On a day two former legislators were to appear in court and a day after another began his prison term, the 2010 Missouri General Assembly began with a call for ethics reform.
Addressing the Senate, President Pro Tem Charlie Shields, R-St. Joseph, said "we must strive for higher ethics standards because ethics violations are unacceptable."
While lawmakers of both parties have stressed the importance of reforming ethics laws, exactly what reforms would be made was still a point of contention.
"It can't be called comprehensive ethics reform unless you have some kind of campaign finance limits," said House Democratic Leader Paul LeVota, D-Jackson County.
Earlier, Senate Republican Leader Kevin Engler, R-Farmington, said he disagreed with the idea of contribution limits.
When the state had contribution limits, donors participated in a "shell game," according to Engler, moving money through various campaign committees and obscuring its origin.
House Speaker Ron Richard announced the creation of a new committee in the House to address ethics and government accountability. The new 12-member committee will be chaired by Rep. Kevin Wilson, R-Neosho.
According to Richard, he decided to create a new committee in order to draw attention to the issue.
"I want to make sure you all and the state of Missouri can watch its progress," Richard said.
As his former colleagues began the new legislative session with talk of ethics reform, former Rep. T.D. El-Amin, D-St. Louis, was sentenced to 18 months in prison for his own ethical transgressions.
In September, El-Amin admitted asking for and receiving a bribe of $2,100 from a St. Louis gas station owner. El-Amin, who could have received up to 24 months in prison, will also be required to repay the amount of the bribe.
Former House Speaker Rod Jetton, R-Marble Hill, was scheduled to appear in Scott County Circuit Court the same day that El-Amin was sentenced in St. Louis. Instead, Jetton's attorney Steven Wilson appeared on his behalf and asked for a new judge in the case, according to the Southeast Missourian.
Wilson's request was granted.
Former state Sen. Jeff Smith, D-St. Louis, began serving his sentence for obstruction of justice in Kentucky on Jan. 5, on day before El-Amin and Jetton's court dates.
According to the state Budget Director Linda Luebbering revenue collection for the month of December fell almost 22 percent compared to collections for December 2008.
For the first half of the fiscal year that began July 1, the state has collected around $400 million less than it did last year.
The governor's office is now projecting revenue collection for the entire year to decline 6.4 percent. Gov. Nixon's made last round of budget cuts in late October were based on a revenue decline of 4 percent.
The state's budget director has estimated the new budget figures will require a cut of about $200 million more from the state's current budget without additional revenue sources.
Gov. Jay Nixon and the two top budget officials in the House and Senate expect modest growth for fiscal year 2011.
But even with the increase projected over the current fiscal year, it would remain a substantial shortfall from prior years.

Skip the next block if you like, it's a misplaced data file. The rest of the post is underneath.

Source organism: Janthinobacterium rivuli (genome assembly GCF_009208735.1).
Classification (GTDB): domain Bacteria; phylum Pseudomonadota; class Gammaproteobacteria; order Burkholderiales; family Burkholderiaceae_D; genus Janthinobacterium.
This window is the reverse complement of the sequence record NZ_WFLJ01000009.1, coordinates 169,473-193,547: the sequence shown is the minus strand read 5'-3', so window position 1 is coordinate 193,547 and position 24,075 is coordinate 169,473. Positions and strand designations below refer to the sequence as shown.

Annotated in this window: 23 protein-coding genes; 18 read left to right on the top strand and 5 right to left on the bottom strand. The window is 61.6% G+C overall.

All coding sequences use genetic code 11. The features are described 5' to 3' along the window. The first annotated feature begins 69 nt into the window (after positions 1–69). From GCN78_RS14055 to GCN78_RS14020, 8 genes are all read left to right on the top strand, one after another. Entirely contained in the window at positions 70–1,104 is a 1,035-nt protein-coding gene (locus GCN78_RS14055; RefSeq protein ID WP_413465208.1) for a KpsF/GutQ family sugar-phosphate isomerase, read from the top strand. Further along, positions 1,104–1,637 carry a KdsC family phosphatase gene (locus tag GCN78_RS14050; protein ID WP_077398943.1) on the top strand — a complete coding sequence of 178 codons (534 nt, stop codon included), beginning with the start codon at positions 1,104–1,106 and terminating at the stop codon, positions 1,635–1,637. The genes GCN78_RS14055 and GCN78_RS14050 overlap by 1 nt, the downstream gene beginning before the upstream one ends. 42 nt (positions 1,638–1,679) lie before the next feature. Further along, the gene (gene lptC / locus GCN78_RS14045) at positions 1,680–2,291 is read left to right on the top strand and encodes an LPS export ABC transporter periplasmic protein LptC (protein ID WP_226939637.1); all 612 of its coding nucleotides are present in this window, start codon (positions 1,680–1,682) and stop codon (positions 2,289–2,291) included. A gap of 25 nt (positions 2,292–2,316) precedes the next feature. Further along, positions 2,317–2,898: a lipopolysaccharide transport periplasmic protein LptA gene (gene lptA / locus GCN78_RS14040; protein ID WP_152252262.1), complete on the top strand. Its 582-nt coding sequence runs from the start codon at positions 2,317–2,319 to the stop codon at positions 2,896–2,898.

In a statement released Jan. 4, Nixon, House Budget Chair Allen Icet, R-St. Louis County, and Senate Appropriations Chair Rob Mayer, R-Dexter, said they expect the state to collect 3.2 percent more during fiscal year 2011 than it did in 2010. The fiscal year begins July 1 and ends on June 30.
The $7.2 billion they expect the state to collect in 2011 would still be $780 million less than the state collected in fiscal year 2008, a period described as a high water mark for collections by Senate President Pro Tem Charlie Shields, R-St. Joseph.
According to Shields, it may take until 2014 before the state begins to collect revenue at 2008 levels.
Col. Jim Keathley announced that he will retire in March after leading the state Highway Patrol for more than three years. Keathley began as a trooper 33 years ago.
Keathley made his announcement in the office of a clearly saddened Gov. Jay Nixon.
"It will be hard to see a good friend go," Nixon said.
A replacement was not named.
In a five-hour hearing before a Senate environmental committee, witnesses provided testimony to the reasoning behind the Department of Natural Resources's decision to withhold information about elevated E. coli levels in the Lake of the Ozarks.
According to DNR lab staffer Scott Robinett, it isn't unusual to withhold test results before a press release is drafted. Robinett did say, however, that the delay in this particular case was much longer than the usual two week period.
There was partisan debate from members of the committee. The committee Vice Chairman, Sen. Kurt Schaefer, R-Columbia, said there was no reason the public shouldn't have been informed about the levels, even if the DNR was waiting to analyze the results.
Sen. Joan Bray, D-St. Louis County, pointed out the results could have been irrelevant because factors like rain and wind can alter the results on a daily, or even hourly basis - which is why analysis is often needed.
Former DNR Deputy Director Joe Bindbeutel - who was dismissed after admitting to withholding information - also testified Tuesday. He admitted to withholding information about elevated E. coli levels, but defended his decision saying a plan of action needed to be in place before a public announcement could be made.